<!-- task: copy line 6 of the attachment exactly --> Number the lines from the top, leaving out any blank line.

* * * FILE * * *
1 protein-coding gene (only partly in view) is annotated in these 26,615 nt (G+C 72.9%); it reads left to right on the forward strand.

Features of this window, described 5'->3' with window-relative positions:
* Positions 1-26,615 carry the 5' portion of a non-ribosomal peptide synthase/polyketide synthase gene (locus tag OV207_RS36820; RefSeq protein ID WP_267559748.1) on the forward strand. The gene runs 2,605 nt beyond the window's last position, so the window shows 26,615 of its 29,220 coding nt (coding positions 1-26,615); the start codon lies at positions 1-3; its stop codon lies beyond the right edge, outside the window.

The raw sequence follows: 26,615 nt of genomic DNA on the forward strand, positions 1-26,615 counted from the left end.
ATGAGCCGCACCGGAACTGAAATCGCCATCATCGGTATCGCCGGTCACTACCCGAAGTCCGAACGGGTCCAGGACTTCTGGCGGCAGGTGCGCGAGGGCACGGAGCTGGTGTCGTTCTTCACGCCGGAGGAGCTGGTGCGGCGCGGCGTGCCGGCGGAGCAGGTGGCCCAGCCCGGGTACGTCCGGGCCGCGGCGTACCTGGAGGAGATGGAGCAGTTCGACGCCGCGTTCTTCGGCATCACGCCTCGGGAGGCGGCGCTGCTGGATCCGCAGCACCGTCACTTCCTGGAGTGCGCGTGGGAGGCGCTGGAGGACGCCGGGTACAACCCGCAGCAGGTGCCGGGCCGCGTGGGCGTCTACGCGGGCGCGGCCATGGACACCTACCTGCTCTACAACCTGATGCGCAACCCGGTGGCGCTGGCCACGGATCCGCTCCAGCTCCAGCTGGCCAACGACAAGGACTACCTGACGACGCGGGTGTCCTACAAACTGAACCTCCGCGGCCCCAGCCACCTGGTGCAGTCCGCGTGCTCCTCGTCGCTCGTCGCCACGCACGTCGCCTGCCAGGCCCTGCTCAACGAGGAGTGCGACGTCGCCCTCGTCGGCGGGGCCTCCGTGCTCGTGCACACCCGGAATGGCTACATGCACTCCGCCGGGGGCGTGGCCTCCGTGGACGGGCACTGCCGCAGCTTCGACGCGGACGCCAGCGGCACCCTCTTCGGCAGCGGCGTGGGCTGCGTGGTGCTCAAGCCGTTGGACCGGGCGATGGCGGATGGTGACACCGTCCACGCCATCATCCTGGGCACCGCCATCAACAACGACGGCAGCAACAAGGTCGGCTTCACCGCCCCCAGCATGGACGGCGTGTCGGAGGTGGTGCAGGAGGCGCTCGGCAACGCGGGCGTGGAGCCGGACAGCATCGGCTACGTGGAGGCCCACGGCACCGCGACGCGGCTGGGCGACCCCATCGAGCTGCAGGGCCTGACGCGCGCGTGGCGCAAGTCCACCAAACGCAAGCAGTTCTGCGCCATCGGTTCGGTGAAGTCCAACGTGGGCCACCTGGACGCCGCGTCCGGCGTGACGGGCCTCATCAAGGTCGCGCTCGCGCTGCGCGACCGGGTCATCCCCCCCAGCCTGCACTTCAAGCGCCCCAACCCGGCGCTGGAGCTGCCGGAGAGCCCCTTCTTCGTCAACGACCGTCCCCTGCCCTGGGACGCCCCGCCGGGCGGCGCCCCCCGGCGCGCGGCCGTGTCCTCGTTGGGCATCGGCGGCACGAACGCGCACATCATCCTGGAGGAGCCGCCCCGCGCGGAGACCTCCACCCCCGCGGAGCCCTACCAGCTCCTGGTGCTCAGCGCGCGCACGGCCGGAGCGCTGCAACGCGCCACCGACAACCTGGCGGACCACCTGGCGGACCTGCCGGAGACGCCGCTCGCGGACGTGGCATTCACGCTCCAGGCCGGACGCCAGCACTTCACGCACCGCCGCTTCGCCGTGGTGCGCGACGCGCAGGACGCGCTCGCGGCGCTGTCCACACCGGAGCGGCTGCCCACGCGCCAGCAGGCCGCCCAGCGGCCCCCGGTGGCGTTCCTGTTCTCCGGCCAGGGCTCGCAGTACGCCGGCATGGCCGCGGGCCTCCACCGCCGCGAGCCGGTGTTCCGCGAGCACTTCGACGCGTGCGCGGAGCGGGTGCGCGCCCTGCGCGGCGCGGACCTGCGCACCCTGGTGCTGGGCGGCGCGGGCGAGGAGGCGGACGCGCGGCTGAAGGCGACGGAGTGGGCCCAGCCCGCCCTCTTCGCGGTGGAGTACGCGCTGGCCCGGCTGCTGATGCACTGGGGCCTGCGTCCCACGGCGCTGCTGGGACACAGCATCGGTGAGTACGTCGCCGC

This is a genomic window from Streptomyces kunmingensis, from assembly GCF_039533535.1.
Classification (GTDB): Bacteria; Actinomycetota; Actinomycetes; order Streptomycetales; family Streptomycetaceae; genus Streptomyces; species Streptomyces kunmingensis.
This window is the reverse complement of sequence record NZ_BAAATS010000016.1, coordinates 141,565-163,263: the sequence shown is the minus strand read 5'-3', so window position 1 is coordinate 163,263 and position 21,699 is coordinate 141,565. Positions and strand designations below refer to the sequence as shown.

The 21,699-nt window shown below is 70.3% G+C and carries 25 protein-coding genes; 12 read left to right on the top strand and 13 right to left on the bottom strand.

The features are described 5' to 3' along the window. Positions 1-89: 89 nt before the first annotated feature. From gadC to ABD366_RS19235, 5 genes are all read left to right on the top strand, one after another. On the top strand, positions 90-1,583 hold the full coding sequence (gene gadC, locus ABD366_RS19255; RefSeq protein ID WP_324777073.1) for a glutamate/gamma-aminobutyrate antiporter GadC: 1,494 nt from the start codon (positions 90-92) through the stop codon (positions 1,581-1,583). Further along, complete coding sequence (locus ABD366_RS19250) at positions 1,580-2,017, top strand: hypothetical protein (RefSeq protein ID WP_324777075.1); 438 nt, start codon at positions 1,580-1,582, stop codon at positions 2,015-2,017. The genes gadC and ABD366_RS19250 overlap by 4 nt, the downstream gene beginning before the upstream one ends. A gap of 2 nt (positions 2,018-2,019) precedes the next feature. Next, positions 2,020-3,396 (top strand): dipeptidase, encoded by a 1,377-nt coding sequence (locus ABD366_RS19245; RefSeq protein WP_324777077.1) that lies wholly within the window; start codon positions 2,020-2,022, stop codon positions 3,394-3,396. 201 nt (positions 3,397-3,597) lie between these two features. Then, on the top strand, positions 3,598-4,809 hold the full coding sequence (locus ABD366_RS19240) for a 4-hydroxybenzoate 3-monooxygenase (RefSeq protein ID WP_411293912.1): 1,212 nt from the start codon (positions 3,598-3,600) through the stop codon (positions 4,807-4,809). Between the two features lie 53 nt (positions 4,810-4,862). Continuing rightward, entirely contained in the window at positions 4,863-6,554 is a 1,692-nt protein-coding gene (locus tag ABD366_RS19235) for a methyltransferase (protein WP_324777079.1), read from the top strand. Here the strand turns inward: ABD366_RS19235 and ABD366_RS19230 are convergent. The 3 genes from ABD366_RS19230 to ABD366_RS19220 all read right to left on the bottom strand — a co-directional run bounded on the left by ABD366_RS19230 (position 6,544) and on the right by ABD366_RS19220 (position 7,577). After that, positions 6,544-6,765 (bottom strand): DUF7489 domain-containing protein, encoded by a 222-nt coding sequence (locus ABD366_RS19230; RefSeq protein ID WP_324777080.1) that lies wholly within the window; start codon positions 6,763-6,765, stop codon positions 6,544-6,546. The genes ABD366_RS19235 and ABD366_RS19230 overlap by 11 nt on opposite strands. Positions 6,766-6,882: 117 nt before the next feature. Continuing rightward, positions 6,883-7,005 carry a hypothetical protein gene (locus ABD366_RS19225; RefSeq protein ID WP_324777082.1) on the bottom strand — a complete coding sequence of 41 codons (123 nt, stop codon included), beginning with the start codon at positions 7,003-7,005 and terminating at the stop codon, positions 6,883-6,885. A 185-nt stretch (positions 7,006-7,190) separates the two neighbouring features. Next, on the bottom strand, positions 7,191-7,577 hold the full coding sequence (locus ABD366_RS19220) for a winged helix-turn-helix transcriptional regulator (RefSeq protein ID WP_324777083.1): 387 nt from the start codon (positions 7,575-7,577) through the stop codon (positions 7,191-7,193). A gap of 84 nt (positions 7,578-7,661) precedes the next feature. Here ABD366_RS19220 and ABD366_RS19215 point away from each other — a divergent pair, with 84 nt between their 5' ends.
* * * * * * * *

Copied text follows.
This is a genomic window from Streptomyces kunmingensis, from assembly GCF_039533535.1.